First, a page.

He did not show improvement in his first two relief appearances. In three innings, he allowed three runs (only two earned), four hits, and four walks.
Lack of command had been an issue for him when he pitched for the Hanshin Tigers – he averaged 4.2 walks per nine innings over his Japanese career – but he had improved of late, and the A’s were hoping that would continue. He had a decent performance in the spring but has not carried that over into the regular season.
“We’re going to put him in the ‘pen and try to use him in a leverage role where we can watch him throw strikes and get his fastball command back,” A’s Manager Mark Kotsay said. “Not to say, ‘He can’t return back into the rotation,’ but in this short-term period, right now, we’re going to assess him in that direction. The fastball and the split, really those two pitches out of the bullpen could be devastating in a shorter stint.”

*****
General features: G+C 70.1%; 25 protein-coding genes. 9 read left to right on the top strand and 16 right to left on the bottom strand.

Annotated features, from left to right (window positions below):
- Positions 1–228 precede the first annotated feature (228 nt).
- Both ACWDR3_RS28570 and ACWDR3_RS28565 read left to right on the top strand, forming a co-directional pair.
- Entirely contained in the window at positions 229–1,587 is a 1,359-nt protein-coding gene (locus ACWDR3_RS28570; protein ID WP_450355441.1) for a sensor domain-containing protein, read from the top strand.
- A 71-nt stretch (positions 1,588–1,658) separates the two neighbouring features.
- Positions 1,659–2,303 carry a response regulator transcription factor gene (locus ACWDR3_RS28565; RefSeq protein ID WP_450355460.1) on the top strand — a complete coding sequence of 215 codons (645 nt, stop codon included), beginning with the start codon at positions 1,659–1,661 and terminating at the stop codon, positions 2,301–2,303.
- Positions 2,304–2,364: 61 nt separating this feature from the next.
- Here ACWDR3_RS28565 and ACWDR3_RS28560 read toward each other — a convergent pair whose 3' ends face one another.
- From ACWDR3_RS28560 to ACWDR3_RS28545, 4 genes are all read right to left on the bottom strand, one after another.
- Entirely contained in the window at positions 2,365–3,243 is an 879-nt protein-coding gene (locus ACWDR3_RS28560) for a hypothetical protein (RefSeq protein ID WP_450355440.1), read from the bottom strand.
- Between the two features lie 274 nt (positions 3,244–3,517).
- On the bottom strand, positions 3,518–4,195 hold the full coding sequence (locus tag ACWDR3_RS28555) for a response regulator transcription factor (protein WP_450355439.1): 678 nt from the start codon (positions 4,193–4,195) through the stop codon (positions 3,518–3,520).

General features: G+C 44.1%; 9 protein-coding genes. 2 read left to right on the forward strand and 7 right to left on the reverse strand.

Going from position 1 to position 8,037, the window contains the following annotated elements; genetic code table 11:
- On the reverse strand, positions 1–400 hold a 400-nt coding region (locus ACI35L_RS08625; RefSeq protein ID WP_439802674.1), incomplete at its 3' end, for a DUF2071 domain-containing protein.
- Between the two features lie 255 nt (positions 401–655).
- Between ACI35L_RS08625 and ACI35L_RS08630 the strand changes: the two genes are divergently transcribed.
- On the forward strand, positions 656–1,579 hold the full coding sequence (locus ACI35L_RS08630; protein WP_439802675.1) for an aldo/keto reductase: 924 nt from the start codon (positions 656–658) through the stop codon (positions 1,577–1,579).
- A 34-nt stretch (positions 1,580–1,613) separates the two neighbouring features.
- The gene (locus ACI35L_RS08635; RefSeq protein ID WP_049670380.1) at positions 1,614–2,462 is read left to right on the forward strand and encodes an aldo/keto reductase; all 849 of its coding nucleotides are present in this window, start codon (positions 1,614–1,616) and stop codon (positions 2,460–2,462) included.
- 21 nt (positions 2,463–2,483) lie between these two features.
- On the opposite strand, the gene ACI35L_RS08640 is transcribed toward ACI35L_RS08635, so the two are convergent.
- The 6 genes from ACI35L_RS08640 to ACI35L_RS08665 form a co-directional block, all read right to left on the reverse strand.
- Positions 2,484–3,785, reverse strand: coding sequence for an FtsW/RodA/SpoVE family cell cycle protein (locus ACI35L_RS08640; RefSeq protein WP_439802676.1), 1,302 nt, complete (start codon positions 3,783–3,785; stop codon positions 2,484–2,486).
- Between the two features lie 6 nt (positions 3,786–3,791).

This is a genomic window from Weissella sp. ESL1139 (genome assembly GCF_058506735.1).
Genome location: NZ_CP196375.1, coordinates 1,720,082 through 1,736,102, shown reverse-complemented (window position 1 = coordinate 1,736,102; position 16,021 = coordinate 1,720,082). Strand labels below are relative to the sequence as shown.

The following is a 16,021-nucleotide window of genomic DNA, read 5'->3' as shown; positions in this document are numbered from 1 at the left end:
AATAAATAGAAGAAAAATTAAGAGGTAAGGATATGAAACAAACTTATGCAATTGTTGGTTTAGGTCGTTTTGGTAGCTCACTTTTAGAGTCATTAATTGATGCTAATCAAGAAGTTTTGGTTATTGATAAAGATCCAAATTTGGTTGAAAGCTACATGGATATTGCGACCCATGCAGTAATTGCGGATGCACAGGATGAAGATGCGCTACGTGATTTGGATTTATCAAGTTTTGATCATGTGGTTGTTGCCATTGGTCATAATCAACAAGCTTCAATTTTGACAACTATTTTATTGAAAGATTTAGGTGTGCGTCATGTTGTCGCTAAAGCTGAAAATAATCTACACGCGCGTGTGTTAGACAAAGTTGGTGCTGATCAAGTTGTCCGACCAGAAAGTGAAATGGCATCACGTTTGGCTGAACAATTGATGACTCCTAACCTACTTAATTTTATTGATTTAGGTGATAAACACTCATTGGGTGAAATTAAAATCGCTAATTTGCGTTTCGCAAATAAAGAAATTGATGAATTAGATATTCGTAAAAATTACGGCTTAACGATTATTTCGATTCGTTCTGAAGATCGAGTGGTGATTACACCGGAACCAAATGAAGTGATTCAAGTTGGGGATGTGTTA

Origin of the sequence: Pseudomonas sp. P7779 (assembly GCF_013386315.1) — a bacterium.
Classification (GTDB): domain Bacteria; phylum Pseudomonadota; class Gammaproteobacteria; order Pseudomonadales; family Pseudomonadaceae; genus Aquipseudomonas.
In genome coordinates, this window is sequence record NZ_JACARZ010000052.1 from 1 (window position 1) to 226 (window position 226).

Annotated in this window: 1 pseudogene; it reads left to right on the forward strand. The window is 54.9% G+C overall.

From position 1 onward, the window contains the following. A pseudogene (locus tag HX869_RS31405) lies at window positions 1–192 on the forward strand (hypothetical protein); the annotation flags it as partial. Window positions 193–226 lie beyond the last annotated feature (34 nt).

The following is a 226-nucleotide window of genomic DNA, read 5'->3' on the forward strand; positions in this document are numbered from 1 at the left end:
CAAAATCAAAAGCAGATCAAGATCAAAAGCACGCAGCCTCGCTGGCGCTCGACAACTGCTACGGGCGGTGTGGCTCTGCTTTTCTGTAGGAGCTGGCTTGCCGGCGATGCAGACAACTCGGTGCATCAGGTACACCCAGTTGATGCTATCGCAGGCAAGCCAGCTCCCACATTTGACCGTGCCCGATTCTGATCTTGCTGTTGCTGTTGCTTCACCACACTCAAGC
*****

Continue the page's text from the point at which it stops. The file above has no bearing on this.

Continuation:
NOTES: It’s early, of course, but not too early to speculate on which NPB stars may be the next to jump to MLB. Check out this article . . . And here are the whereabouts of some Japanese imports who played in MLB last season: Yoshi Tsutsugo, last with Pittsburgh in 2022, is playing with the Texas Rangers’ AAA affiliate in Round Rock, TX. He finished April with a .279 batting average and .847 OPS . . . Former Cincinnati Reds outfielder Shogo Akiyama is batting .405 with a 1.004 OPS after 23 games with the NPB’s Hiroshima Carp . . . Reliever Hirokazu Sawamura, who played with Boston the last two seasons, is 2-0 with a 3.00 in nine appearances (9.0 innings) with the Chiba Lotte Marines . . . Kohei Arihara, formerly a starter with the Rangers, is 1-0 with a 1.66 ERA in four relief outings (21.2 innings) with the farm team of the SoftBank Hawks.